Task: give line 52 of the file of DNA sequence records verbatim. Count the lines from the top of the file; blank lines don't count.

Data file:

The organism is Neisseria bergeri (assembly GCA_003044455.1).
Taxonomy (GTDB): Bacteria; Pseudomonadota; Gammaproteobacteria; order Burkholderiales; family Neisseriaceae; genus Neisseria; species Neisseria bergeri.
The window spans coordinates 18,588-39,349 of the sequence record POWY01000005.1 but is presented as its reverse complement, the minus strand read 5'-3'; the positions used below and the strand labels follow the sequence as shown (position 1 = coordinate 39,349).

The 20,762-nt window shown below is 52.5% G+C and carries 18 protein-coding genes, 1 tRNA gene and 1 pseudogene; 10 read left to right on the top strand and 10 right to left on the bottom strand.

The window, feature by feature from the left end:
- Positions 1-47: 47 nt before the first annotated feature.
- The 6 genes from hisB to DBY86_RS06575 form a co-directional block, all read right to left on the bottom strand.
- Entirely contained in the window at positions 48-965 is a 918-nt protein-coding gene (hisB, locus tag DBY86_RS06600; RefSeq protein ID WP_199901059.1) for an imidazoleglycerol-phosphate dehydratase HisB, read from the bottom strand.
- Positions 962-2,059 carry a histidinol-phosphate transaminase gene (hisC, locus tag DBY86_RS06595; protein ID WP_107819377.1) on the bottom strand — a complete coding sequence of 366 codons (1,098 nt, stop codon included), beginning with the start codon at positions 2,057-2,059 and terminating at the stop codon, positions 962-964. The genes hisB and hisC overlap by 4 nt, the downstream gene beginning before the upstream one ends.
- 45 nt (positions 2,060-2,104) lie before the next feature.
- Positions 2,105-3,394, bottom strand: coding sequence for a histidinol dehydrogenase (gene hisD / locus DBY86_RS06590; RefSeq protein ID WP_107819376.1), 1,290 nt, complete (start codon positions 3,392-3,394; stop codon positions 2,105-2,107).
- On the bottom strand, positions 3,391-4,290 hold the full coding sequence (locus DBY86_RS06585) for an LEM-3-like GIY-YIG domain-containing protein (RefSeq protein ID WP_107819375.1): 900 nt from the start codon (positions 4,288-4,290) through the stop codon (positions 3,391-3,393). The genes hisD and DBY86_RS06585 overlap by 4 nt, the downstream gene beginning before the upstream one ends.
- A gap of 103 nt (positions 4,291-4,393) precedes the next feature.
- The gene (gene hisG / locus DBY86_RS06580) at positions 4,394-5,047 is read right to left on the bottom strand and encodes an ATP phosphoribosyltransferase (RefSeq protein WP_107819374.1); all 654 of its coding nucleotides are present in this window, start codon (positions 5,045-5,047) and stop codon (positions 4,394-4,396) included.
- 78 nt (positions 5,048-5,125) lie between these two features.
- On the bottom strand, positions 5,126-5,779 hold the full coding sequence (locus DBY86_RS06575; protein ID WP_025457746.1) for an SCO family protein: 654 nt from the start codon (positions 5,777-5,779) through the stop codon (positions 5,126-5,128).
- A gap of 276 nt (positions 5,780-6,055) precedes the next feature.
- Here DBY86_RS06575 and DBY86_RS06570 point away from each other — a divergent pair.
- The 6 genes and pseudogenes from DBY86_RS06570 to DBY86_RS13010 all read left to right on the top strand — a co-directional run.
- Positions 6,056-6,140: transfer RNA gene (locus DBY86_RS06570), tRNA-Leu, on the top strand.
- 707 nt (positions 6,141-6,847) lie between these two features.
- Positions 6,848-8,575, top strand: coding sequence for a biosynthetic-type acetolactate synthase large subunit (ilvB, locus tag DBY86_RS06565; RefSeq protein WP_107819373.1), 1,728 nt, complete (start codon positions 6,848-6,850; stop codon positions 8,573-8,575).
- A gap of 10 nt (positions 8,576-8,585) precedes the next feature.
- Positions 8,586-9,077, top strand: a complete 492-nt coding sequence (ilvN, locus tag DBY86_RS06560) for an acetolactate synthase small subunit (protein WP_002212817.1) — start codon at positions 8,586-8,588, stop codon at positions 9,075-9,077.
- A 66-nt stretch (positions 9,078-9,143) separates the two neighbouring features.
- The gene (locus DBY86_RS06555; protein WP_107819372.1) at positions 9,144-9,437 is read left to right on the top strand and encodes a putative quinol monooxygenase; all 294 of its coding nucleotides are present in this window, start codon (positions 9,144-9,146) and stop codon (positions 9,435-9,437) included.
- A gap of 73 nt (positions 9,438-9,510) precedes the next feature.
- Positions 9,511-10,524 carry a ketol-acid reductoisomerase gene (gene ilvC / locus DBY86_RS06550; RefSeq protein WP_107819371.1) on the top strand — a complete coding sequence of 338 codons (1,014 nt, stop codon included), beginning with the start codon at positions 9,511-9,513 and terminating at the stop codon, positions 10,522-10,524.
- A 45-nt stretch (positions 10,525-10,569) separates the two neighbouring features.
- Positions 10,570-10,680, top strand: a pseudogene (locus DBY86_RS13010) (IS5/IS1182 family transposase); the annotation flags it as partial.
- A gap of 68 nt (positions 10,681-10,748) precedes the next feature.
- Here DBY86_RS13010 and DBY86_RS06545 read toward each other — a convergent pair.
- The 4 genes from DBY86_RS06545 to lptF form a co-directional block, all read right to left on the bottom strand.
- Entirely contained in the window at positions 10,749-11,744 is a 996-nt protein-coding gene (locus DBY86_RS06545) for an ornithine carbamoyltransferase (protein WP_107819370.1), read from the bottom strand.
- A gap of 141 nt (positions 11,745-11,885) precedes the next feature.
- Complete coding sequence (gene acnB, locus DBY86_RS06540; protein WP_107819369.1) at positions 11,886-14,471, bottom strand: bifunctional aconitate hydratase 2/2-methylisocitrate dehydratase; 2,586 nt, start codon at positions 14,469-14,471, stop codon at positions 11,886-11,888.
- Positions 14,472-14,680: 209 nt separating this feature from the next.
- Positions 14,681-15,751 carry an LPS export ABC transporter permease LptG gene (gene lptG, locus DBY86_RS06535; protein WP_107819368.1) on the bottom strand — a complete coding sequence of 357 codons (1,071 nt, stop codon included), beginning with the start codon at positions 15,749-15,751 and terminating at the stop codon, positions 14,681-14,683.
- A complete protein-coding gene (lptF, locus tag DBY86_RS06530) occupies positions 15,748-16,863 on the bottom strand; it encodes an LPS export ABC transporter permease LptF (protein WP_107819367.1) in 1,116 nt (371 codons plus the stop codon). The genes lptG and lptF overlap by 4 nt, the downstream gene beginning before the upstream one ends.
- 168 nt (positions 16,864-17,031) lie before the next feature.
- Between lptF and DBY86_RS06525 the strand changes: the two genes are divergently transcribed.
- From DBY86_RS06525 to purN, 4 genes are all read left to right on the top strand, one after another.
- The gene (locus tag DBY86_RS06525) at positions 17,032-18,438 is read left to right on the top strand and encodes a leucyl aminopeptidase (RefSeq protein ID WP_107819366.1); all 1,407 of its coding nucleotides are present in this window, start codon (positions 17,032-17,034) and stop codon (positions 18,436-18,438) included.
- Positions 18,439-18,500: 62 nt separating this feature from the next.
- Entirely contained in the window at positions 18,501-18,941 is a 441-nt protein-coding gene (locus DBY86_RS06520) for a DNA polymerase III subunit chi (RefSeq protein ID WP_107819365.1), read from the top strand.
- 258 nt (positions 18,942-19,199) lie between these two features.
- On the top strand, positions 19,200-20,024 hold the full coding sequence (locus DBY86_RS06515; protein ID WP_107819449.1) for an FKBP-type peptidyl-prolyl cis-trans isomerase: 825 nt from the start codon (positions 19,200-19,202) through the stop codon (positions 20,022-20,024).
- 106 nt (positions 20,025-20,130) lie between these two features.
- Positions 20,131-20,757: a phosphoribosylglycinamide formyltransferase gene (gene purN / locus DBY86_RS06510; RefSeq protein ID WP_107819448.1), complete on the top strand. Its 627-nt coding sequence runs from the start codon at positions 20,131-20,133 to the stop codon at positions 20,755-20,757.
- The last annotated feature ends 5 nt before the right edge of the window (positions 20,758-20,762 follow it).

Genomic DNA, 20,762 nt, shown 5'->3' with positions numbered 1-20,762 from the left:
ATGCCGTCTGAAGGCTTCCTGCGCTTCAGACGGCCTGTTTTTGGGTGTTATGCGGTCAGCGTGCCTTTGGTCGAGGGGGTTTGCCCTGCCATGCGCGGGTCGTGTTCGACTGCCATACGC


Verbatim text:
ATGCCGTCTGAAGGCTTCCTGCGCTTCAGACGGCCTGTTTTTGGGTGTTATGCGGTCAGCGTGCCTTTGGTCGAGGGGGTTTGCCCTGCCATGCGCGGGTCGTGTTCGACTGCCATACGC